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  1. bobhess bobhess Member

    I like it. It’s just right and you can enjoy driving it.

    Like 6
  2. Ken

    Yellow does not hide bondo

    Like 3
  3. Sam Shive

    this is not a 1960

    Like 4
    • Dave

      A 1962 hood will bolt on without any modifications to the truck. I’m just guessing, but I think thats what happened here. The dash is right for 1960. I’m glad the P/O performed the mods so the truck will be much nicer to drive, and will therefore be driven more, and more people will get to see one driving on something other than a backroad. The “faithful restoration only” crowd has yet to chime in, this should be fun.

      Like 7
    • 1st Gear

      At least not the hood and grill.

      Like 1
    • 1st Gear

      The VIN checks out to be what seller claims it to be. I do think that the front end “treatment” (newer hood & grill) is a good move. Would like to see more pics of rust prone areas and torsion bar mounts.

    • Don Schultz

      Hood was changed in 1992

      Like 1
  4. Dave

    A 1962 hood will bolt on without any modifications to the truck. I’m just guessing, but I think thats what happened here. The dash is right for 1960. I’m glad the P/O performed the mods so the truck will be much nicer to drive, and will therefore be driven more, and more people will get to see one driving on something other than a backroad. The “faithful restoration only” crowd has yet to chime in, this should be fun.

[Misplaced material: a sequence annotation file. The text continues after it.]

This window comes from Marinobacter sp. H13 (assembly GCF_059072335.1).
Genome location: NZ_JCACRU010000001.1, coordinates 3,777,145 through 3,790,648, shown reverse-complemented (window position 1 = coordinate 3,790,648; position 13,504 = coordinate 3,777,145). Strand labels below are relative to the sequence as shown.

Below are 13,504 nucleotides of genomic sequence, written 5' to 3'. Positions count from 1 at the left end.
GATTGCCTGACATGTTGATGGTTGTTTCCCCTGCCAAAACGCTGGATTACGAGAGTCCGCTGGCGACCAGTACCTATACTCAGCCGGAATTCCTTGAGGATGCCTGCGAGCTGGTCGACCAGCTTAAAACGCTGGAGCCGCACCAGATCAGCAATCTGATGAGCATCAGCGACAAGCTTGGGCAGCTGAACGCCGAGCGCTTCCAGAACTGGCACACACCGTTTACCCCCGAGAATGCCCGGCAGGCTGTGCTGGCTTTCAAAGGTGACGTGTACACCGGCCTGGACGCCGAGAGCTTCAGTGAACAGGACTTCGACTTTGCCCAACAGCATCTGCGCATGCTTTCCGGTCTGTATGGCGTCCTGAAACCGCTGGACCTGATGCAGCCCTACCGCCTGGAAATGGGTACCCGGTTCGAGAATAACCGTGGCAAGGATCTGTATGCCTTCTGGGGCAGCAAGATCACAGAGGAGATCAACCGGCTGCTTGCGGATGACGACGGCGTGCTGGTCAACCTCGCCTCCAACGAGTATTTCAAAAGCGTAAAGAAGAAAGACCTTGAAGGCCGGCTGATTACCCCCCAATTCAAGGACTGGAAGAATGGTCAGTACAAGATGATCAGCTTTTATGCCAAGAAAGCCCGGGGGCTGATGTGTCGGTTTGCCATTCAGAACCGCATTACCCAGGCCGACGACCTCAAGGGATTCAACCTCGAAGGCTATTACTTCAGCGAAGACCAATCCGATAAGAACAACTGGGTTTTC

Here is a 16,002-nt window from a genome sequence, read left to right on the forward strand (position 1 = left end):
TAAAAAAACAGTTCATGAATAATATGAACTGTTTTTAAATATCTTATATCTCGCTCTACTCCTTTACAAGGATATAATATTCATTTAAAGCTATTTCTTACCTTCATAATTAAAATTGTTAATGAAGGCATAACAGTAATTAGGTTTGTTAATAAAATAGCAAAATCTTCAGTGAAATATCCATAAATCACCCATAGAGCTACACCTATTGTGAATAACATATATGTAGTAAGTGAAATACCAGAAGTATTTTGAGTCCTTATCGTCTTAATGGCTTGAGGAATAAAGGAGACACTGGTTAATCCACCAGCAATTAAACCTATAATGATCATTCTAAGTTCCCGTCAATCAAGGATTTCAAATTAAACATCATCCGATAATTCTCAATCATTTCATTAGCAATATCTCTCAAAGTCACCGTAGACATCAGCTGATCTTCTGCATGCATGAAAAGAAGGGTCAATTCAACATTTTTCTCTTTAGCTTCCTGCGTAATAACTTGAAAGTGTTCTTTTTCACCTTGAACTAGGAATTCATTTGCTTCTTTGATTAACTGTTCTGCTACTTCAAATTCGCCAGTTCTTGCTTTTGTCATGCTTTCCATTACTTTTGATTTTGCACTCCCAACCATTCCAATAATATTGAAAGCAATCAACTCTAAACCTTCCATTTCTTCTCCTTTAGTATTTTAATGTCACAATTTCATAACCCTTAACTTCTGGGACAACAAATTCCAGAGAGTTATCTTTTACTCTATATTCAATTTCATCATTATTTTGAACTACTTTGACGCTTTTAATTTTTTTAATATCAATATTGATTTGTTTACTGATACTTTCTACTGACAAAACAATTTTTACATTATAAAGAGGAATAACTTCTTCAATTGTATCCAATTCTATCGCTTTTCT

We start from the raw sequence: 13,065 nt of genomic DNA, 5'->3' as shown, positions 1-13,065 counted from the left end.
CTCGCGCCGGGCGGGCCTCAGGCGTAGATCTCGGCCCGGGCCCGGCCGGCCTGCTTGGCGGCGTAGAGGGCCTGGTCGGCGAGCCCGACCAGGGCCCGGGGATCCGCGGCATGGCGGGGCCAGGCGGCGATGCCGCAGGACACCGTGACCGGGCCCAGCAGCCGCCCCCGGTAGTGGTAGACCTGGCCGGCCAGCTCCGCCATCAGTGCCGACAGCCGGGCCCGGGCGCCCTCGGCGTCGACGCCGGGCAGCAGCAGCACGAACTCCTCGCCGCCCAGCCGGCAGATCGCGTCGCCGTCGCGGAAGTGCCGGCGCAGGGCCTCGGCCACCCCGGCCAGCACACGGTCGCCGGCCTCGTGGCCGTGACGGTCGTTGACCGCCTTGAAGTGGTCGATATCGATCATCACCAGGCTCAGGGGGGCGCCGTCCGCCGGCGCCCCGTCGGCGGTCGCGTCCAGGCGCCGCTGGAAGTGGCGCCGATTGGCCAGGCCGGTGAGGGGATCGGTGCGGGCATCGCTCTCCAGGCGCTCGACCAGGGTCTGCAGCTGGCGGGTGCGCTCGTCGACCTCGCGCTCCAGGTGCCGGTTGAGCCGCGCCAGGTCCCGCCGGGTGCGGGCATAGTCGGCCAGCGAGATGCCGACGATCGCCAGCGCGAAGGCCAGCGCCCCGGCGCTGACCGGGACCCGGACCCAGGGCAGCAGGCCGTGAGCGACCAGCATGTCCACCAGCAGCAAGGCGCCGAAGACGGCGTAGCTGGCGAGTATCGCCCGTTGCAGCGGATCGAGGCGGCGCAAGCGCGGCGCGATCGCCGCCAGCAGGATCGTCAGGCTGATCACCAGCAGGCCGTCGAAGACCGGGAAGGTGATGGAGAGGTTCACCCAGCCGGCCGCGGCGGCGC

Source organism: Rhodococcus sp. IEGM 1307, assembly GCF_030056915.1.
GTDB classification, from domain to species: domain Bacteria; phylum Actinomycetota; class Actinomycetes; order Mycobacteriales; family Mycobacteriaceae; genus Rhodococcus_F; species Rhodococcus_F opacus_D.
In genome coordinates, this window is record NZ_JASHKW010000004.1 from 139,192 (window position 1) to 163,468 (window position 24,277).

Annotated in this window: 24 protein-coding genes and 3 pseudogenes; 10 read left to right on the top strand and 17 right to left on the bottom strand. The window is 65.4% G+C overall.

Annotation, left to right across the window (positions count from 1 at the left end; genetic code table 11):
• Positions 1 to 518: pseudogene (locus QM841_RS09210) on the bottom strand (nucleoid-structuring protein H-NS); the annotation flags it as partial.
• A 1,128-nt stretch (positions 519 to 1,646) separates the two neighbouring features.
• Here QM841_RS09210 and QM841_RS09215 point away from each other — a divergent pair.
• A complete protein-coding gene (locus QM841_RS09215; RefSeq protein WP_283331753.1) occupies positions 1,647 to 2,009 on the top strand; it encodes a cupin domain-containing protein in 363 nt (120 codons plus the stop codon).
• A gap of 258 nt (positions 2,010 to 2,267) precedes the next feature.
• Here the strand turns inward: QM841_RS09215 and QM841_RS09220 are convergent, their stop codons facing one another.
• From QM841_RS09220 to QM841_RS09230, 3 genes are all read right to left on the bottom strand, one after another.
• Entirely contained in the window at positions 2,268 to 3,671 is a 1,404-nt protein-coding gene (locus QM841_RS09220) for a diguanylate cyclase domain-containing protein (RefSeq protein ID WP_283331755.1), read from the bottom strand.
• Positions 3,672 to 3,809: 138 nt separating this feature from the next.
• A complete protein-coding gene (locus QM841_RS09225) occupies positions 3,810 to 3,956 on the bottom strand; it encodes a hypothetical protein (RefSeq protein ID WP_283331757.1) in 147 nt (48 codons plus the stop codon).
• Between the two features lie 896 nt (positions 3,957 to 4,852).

5. Ken Carney

    You’re right Sam. Looks more like a ’63
    to me. My folks owned a ’63 Chevy truck and it was shaped just like this one only ours was red with a white top
    with flipper hubcaps. Mom and my sister stitched up a really nice red and
    white interior. And since the truck had a
    topper in back, Dad and I took out the
    back glass and Mom and Sis made a
    a custom naugahyde boot so that we kids could climb from the bed to the
    front seat with relative ease. The truck
    ran a 292 straight 6 mated to a 3 on the
    tree and had a radio and a heater. I recall Dad trying to jump a small creek
    with it showing off for some friends. And no, he didn’t make it, burying the
    front of the truck in the creek bank, and
    Mom was so mad that she didn’t speak
    to him for about a week!

    Like 6
  6. junkman Member

    Well this is my second attempt to ” chime in”, my first post evaporated. This is a 1960 truck with a later nose.

    BF seems to be having a few growing pains. Maybe time to upgrade the server.

    Like 6
  7. MrBZ

    Looks more like my ’63.

    Like 1
  8. junkman Member

    According to the VIN it’s a 60, that said a pic of the VIN plate is always helpful in deciphering whether it is the real deal. 1960 through 1963 all had the curved windshields, the nose sheet metal fits the them all from ’60 through ’66 I’m pretty sure. Not a bad looking ride, although I am a bigger fan of correct “as delivered” body panels this looks from the few photos to be a solid ride.

    Like 4
  9. Dennis Tjaden

    Yes they were the same basic body until the change in 1967. In 64 the y replaced the wrap around windshield with a flat glass. All of the front clips from 60 to 66 will interchange. The hood and grill are not 60 but 63 or newer. I wonder if they left the torsion bar front suspension in place

    Like 1
  10. Billy

    This says 62 and newer hood, 64 and newer grill and headlight bezels.

    Like 2
  11. Sam Shive

    I had a 60 and LIKED the way it looked…..If this has had all the front sheet metal changed HOW BAD WAS IT WRECKED?

    Like 1
  12. mark s depierro

    The hood can be any where from 1962-66, the grill is from 1963-66. Dash and body is correct for a 1960.